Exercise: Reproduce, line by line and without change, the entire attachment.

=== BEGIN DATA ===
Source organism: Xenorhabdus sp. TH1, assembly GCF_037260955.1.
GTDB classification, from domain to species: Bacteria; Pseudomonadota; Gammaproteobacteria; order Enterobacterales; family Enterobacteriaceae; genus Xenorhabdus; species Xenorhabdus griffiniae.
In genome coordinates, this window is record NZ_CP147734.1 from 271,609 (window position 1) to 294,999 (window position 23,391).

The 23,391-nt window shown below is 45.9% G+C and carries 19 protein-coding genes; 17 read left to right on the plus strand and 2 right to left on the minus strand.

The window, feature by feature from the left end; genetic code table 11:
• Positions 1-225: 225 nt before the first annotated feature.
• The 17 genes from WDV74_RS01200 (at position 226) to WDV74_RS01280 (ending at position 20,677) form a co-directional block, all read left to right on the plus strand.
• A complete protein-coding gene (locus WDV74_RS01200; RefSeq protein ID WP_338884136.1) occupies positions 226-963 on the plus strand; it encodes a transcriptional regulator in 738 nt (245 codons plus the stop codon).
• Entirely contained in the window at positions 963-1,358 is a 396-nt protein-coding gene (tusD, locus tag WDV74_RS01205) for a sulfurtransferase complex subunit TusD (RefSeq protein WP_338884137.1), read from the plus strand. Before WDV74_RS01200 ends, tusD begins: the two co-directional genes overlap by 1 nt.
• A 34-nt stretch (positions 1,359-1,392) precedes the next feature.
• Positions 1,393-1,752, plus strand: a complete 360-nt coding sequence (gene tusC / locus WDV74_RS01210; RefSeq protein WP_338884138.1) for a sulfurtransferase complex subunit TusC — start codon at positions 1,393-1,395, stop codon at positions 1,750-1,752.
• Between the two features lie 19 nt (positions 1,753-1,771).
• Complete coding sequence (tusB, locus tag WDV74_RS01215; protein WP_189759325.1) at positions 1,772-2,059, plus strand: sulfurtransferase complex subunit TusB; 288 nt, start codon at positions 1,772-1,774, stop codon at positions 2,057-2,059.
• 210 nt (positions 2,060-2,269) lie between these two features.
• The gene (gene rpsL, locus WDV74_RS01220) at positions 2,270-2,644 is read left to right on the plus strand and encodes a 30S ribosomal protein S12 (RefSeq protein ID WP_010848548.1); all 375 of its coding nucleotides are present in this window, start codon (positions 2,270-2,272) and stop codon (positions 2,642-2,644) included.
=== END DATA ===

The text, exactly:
Source organism: Xenorhabdus sp. TH1, assembly GCF_037260955.1.
GTDB classification, from domain to species: Bacteria; Pseudomonadota; Gammaproteobacteria; order Enterobacterales; family Enterobacteriaceae; genus Xenorhabdus; species Xenorhabdus griffiniae.
In genome coordinates, this window is record NZ_CP147734.1 from 271,609 (window position 1) to 294,999 (window position 23,391).

The 23,391-nt window shown below is 45.9% G+C and carries 19 protein-coding genes; 17 read left to right on the plus strand and 2 right to left on the minus strand.

The window, feature by feature from the left end; genetic code table 11:
• Positions 1-225: 225 nt before the first annotated feature.
• The 17 genes from WDV74_RS01200 (at position 226) to WDV74_RS01280 (ending at position 20,677) form a co-directional block, all read left to right on the plus strand.
• A complete protein-coding gene (locus WDV74_RS01200; RefSeq protein ID WP_338884136.1) occupies positions 226-963 on the plus strand; it encodes a transcriptional regulator in 738 nt (245 codons plus the stop codon).
• Entirely contained in the window at positions 963-1,358 is a 396-nt protein-coding gene (tusD, locus tag WDV74_RS01205) for a sulfurtransferase complex subunit TusD (RefSeq protein WP_338884137.1), read from the plus strand. Before WDV74_RS01200 ends, tusD begins: the two co-directional genes overlap by 1 nt.
• A 34-nt stretch (positions 1,359-1,392) precedes the next feature.
• Positions 1,393-1,752, plus strand: a complete 360-nt coding sequence (gene tusC / locus WDV74_RS01210; RefSeq protein WP_338884138.1) for a sulfurtransferase complex subunit TusC — start codon at positions 1,393-1,395, stop codon at positions 1,750-1,752.
• Between the two features lie 19 nt (positions 1,753-1,771).
• Complete coding sequence (tusB, locus tag WDV74_RS01215; protein WP_189759325.1) at positions 1,772-2,059, plus strand: sulfurtransferase complex subunit TusB; 288 nt, start codon at positions 1,772-1,774, stop codon at positions 2,057-2,059.
• 210 nt (positions 2,060-2,269) lie between these two features.
• The gene (gene rpsL, locus WDV74_RS01220) at positions 2,270-2,644 is read left to right on the plus strand and encodes a 30S ribosomal protein S12 (RefSeq protein ID WP_010848548.1); all 375 of its coding nucleotides are present in this window, start codon (positions 2,270-2,272) and stop codon (positions 2,642-2,644) included.